Studio Wild is one of the winners of the Open Call of Het Stimuleringsfonds Creative Industries and HNi
for La Biennale di Venezia.
In 2021 Studio Wild will be part of the official Dutch parallel program
The Forbidden Garden of Europe
Studio Wild’s The Forbidden Garden of Europe hosts a garden of ‘invasive alien plant species’. They have been listed for their ethnic and biological characteristics and pose a threat to European native species. The European legislative act of 2016 instated a list of 35 invasive plant species which are to be eradicated and banned from European soil. This garden was selected by Het Nieuwe Instituut and the Creative Industries Fund NL from their Open Call ‘Who is we?’ for the public parallel programme of the Dutch pavilion, during the 17th International Architecture Exhibition of La Biennale di Venezia in 2021.
- Orto Botanico Università di Padova
- Het Stimuleringsfonds Creative Industries
- Nederlandse Ambassade Rome
- Università Iuav di Venezia
- Spazio Punch Giudecca
- Universita Ca’Foscari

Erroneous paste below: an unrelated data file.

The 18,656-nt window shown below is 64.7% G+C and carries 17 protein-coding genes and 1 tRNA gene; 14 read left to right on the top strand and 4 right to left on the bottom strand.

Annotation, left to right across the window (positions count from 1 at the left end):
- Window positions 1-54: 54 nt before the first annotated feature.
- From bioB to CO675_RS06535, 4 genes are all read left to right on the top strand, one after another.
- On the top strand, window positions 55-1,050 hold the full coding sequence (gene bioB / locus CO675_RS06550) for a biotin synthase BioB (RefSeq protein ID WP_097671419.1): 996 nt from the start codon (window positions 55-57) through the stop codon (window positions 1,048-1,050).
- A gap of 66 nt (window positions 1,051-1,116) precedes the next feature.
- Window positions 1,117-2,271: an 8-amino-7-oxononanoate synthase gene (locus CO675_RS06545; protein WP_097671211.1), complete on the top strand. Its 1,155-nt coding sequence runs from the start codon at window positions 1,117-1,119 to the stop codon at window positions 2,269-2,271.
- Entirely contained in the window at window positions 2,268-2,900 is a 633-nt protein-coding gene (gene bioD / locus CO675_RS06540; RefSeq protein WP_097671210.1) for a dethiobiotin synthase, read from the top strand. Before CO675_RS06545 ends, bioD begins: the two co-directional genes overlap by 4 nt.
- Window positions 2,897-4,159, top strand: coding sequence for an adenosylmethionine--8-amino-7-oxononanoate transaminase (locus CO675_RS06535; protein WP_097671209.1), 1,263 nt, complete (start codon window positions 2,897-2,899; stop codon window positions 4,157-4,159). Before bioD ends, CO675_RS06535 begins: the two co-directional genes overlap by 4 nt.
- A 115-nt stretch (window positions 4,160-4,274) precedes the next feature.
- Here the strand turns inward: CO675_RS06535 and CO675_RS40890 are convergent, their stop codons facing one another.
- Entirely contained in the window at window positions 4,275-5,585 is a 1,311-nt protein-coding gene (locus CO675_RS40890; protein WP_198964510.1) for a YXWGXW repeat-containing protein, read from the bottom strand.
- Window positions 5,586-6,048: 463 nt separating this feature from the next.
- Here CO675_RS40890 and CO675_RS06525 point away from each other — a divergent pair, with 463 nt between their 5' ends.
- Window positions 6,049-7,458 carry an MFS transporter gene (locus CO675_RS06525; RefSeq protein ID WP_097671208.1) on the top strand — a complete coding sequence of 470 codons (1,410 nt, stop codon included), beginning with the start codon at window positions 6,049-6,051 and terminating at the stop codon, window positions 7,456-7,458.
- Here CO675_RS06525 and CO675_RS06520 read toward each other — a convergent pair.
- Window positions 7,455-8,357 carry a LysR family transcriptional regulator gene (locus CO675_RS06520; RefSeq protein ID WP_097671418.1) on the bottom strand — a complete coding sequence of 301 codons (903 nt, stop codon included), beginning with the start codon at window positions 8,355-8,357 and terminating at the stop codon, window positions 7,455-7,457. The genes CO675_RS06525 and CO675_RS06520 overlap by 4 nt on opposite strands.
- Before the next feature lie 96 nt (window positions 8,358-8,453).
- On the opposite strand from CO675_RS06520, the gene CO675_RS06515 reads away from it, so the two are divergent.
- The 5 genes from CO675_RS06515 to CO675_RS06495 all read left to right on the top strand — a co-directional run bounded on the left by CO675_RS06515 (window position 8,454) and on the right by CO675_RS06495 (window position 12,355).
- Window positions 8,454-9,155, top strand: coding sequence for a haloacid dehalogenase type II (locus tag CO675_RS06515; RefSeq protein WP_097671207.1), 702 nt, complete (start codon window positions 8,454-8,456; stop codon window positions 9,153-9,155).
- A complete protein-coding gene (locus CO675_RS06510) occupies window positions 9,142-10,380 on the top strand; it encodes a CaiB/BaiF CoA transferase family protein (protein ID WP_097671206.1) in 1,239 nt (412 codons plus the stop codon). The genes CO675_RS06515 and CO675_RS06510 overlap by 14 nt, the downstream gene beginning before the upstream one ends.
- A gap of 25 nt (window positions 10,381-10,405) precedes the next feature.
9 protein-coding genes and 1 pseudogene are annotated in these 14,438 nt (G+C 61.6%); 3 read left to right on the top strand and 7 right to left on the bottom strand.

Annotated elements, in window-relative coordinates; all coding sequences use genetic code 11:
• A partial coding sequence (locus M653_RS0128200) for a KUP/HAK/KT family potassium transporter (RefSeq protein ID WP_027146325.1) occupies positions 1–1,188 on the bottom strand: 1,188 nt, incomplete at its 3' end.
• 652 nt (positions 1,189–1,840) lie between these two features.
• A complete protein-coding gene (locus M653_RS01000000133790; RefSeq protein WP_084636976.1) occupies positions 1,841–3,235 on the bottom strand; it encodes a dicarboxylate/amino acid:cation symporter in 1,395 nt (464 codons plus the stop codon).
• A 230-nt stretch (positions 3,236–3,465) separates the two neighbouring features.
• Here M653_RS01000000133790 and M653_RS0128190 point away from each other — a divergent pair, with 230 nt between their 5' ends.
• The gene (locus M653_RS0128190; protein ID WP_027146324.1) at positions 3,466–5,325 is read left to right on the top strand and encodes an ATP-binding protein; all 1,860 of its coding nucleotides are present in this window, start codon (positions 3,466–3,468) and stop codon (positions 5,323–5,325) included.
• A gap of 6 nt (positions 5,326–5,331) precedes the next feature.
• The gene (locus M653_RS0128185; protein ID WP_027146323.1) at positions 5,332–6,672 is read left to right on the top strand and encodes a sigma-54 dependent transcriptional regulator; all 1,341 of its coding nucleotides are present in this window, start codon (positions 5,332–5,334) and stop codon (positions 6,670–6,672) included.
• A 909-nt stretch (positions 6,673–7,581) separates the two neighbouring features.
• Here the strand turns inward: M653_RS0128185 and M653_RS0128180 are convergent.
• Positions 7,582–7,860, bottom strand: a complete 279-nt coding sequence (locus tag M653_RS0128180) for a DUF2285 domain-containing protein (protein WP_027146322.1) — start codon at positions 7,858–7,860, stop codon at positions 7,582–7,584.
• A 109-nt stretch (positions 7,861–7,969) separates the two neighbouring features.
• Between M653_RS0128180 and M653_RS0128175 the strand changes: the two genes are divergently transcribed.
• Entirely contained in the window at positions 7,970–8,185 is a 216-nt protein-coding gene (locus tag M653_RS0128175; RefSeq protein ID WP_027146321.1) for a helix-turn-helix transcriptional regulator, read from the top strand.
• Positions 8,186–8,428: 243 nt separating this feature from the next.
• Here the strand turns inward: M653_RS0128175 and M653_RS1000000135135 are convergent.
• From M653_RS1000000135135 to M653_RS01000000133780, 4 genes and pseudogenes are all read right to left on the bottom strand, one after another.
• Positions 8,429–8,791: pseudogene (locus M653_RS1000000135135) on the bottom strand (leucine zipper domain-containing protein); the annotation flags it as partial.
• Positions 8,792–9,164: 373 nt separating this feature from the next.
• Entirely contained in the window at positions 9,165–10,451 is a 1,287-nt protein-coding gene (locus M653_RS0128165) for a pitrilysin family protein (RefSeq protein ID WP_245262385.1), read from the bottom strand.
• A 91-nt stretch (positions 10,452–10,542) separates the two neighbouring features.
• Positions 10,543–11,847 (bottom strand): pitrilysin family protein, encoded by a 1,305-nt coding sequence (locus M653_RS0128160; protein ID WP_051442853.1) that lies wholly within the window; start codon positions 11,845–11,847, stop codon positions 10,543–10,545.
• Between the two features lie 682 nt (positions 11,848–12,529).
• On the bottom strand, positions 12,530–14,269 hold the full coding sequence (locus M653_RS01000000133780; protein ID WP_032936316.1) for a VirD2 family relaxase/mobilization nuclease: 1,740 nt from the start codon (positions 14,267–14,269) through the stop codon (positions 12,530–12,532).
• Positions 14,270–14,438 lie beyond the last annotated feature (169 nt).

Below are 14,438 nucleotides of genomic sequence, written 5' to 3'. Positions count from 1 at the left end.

- Fondazione Benetton Studi Ricerche
- QC Lightfactory
- Botanische Tuin TU Delft
- Van Vliet Duurzaamhout
Using plants as metaphor, The Forbidden Garden of Europe sheds new light on politically charged topics and tells the stories of these invasive alien plant species, which are provided by the Padua Botanical Garden. Based on their characteristics, these species pose a threat to native European plants and are illegal to be grown, traded, or transported throughout the EU. Studio Wild’s aim is to create a parallel between the fate of these species and the fate of many of our neighbours who struggle to find common ground in Europe just because they are different. The studio wants to question this European legislation, and by doing so, provoke the discussion on whether spatial, legal and social restrictions contribute to a more inclusive society.
All the plants for the exhibition were provided by the University of Padua Botanical Garden, the world’s oldest university garden, UNESCO World Heritage Site since 1997. Padua Botanical Garden has always played a crucial role in protecting biodiversity, as well as preserving, enhancing, and transmitting to future generations the richest possible variety of vegetable species, with a particular focus on those rare or endangered.